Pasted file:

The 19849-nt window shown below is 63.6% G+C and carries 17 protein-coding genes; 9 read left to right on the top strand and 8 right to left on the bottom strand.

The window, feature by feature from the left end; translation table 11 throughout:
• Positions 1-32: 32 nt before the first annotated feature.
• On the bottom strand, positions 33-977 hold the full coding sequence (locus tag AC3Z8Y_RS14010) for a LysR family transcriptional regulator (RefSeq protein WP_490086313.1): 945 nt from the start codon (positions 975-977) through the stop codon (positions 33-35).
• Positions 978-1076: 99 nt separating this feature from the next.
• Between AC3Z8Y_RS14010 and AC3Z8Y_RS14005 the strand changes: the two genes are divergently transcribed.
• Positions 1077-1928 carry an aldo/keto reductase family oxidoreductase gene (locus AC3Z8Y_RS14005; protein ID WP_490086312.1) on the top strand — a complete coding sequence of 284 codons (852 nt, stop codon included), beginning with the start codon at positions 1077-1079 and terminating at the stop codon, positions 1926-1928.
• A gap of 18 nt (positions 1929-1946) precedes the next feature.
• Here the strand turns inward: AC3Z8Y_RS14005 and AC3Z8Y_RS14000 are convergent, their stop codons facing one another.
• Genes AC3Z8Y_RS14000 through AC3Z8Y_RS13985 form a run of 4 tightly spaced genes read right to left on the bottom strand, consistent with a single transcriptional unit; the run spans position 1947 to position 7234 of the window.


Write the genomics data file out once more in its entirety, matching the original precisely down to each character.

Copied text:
The 19849-nt window shown below is 63.6% G+C and carries 17 protein-coding genes; 9 read left to right on the top strand and 8 right to left on the bottom strand.

The window, feature by feature from the left end; translation table 11 throughout:
• Positions 1-32: 32 nt before the first annotated feature.
• On the bottom strand, positions 33-977 hold the full coding sequence (locus tag AC3Z8Y_RS14010) for a LysR family transcriptional regulator (RefSeq protein WP_490086313.1): 945 nt from the start codon (positions 975-977) through the stop codon (positions 33-35).
• Positions 978-1076: 99 nt separating this feature from the next.
• Between AC3Z8Y_RS14010 and AC3Z8Y_RS14005 the strand changes: the two genes are divergently transcribed.
• Positions 1077-1928 carry an aldo/keto reductase family oxidoreductase gene (locus AC3Z8Y_RS14005; protein ID WP_490086312.1) on the top strand — a complete coding sequence of 284 codons (852 nt, stop codon included), beginning with the start codon at positions 1077-1079 and terminating at the stop codon, positions 1926-1928.
• A gap of 18 nt (positions 1929-1946) precedes the next feature.
• Here the strand turns inward: AC3Z8Y_RS14005 and AC3Z8Y_RS14000 are convergent, their stop codons facing one another.
• Genes AC3Z8Y_RS14000 through AC3Z8Y_RS13985 form a run of 4 tightly spaced genes read right to left on the bottom strand, consistent with a single transcriptional unit; the run spans position 1947 to position 7234 of the window.